Thursday, July 7, 2011

The Nocebo Effect

Hey there

I was in Global Health Convention for 4 days and it was followed by Australian Medical Student’s Association Convention and it is now on its 4th day. About a week of convention and one of the themes that keeps recurring is perception.

From Wikipedia, perception comes from the latin word percipio and it is the process of attaining awareness or understanding of the environment by organizing and interpreting sensory information. So from that definition alone, a same piece of information is probably perceived very differently by two different people because it is based on our own interpretation.

There was a talk given by Dr. Brian Davey, a deputy team leader working for the United Nations Special Comission biological monitoring inspections in Iraq, about chemical weapons. He stressed that chemical and biological weapons not only cause terrible physical harm to humans but also horrific psychological harm. He told us a few stories of terrorists using smoke grenades with no actual toxins being enough to scare an entire army and make them seek medical attention. Effectively removing them from the battle fields and wasting medical resources. An incident with anthrax in Japan caused 12 deaths but more than 5000 people seeked medical attention with the fear of being exposed. Imagine the stresses these perceived exposure to chemical weapons caused these people.

Some of you might have heard of Dr Charlie Teo, renowned neurosurgeon, he talked about one of his encounter with a patient. He had a quadriplegic patient who had a tumour in her spinal cord. Like all good doctors, he counselled and gave all relevant information to the patient in order to obtain informed consent. Like other neurosurgeons this lady saw before she came to Dr Teo for help, he implied that surgery would only buy her a little time and that being fully paralyzed from the neck downwards, quality of life wouldn’t be as good. He worded it better but that was the essence of his message to her. She got very offended and told him that he had no right to judge what quality of life is to her. She then went on to say that to her, being able to impart wisdom to her 2 teenage granddaughters is good quality of life. She didn’t need to be able to walk to be happy. So Dr Teo did the operation and he said a few years later, he saw her once again with her 2 granddaughters now no longer teenagers.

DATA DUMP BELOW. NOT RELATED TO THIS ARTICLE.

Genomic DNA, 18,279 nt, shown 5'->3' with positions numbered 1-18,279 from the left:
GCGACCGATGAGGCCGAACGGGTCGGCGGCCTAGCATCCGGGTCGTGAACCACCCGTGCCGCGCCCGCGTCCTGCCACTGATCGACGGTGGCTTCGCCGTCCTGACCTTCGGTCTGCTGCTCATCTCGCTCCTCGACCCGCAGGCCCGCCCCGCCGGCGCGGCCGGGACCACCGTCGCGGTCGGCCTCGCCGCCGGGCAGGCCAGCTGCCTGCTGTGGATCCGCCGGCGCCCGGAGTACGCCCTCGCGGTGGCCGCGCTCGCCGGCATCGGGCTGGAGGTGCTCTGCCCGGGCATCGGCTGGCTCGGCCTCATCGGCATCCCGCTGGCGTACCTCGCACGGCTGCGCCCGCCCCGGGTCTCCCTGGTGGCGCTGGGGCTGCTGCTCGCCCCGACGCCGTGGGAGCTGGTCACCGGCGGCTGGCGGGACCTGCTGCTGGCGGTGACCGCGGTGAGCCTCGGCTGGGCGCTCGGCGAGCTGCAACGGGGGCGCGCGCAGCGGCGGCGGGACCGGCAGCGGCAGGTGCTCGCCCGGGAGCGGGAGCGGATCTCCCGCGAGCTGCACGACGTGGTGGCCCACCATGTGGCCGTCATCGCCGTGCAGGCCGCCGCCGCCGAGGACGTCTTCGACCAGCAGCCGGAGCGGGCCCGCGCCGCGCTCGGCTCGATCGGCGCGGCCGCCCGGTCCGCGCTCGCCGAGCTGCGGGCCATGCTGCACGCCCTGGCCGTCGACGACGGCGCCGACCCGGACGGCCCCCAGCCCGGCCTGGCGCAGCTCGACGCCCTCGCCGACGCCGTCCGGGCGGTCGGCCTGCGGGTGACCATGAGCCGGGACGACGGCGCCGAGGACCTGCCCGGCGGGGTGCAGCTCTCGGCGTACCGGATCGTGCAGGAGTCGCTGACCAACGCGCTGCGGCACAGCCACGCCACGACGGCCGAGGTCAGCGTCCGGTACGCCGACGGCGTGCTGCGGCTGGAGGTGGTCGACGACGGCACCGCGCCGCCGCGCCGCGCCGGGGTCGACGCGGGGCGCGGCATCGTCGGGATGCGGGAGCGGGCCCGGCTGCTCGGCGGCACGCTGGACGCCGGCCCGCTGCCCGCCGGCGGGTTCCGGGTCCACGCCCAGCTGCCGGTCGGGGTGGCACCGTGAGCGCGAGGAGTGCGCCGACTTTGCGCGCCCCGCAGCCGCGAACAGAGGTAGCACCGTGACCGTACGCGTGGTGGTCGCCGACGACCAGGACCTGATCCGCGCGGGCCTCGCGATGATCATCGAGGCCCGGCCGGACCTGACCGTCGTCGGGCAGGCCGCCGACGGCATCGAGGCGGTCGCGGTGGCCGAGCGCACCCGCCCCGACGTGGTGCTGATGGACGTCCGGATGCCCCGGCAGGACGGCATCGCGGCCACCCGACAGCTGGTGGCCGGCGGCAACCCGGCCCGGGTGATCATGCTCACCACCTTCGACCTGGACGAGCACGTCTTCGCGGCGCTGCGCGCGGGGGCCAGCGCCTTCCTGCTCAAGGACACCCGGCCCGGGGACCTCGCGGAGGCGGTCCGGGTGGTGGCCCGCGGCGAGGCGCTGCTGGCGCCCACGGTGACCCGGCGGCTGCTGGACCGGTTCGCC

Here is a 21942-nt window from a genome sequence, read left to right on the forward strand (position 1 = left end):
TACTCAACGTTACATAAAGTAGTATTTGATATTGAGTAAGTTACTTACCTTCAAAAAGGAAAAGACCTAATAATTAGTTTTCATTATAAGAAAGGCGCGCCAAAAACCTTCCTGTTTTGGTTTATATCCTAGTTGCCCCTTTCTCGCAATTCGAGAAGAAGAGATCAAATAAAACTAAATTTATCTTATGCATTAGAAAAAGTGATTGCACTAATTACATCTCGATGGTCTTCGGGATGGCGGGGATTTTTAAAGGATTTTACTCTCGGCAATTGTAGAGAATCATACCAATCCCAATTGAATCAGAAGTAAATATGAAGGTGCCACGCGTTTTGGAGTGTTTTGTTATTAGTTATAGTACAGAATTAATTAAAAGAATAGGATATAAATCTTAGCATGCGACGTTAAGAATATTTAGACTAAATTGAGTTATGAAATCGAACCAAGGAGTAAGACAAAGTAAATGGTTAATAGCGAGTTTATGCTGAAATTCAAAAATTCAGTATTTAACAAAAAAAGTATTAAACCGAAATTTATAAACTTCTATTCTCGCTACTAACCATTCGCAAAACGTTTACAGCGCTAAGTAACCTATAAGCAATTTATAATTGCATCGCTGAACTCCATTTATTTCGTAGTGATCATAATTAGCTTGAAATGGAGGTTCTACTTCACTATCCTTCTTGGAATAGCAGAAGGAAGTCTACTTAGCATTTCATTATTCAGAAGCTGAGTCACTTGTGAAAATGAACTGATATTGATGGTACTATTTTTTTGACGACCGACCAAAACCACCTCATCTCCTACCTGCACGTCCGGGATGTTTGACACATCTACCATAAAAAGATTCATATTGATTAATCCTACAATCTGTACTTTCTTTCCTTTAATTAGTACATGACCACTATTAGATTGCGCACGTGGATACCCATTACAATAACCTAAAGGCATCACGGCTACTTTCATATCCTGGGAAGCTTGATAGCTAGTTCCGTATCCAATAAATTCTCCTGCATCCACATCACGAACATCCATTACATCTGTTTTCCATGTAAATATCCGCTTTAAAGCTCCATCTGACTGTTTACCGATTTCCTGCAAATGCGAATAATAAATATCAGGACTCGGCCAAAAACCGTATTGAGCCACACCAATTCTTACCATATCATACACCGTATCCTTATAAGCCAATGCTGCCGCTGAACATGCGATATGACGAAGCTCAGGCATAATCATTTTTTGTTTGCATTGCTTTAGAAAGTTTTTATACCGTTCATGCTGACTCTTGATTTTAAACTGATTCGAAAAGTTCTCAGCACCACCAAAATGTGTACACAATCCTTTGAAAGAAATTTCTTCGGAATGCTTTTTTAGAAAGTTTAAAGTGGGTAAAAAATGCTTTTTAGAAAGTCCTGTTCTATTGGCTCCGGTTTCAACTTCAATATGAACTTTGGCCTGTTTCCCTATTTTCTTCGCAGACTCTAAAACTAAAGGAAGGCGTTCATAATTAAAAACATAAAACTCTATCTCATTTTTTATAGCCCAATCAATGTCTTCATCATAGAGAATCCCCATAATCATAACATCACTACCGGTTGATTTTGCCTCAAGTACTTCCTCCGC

That to me was an excellent story on how we make assumptions based on our own perceptions. It is true that most of us regard ambulatory function as a major part of quality of life but we forget that being able to ambulate is not synonymous to good quality of life.

There was also a talk on the placebo effect. There was an experiment where 2 groups of patients were given the exact same sugar pill. One group was told that they were given standard top of the line pain killers and the other group was told that they were given almost out of date, ready to be thrown out pain killers. And the group with a perceived higher quality pain killer obtained better pain management. Remember that both are given sugar pills. A group of athletes that were told that they were given steroids when in actual fact they were given placebo pills ran faster than when they were not given any pills at all.

Now the opposite of placebo effect is the nocebo effect. For example, if you put a little probe on someone’s finger and gave them a little shock. Then you tell them that you are going to up the voltage and this time it is going to hurt. You give them the second shock with the exact same voltage and pretty much all of them will jump up and scream in pain. Once again, same voltage but very different perception to the shock.

I guess what I am getting at is that the markets are full of different perceptions. Some might even say that a price of a share is the net result of all human perception on that share’s future performance. A same news article can be read by 2 different people and be interpreted totally differently.

A company does not have to do badly to underperform. All that is needed is a group of people who thinks it is going to do badly.

It is hard but probably wise for us to consider more than one way to interpret information we receive. It is also probably wise for us to think about different perceptions to a same piece of evidence. It is up to us to identify nocebo effects and take advantage of the overreaction to negative news. If over selling occurs we can think about buying.

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Next post on Sunday!

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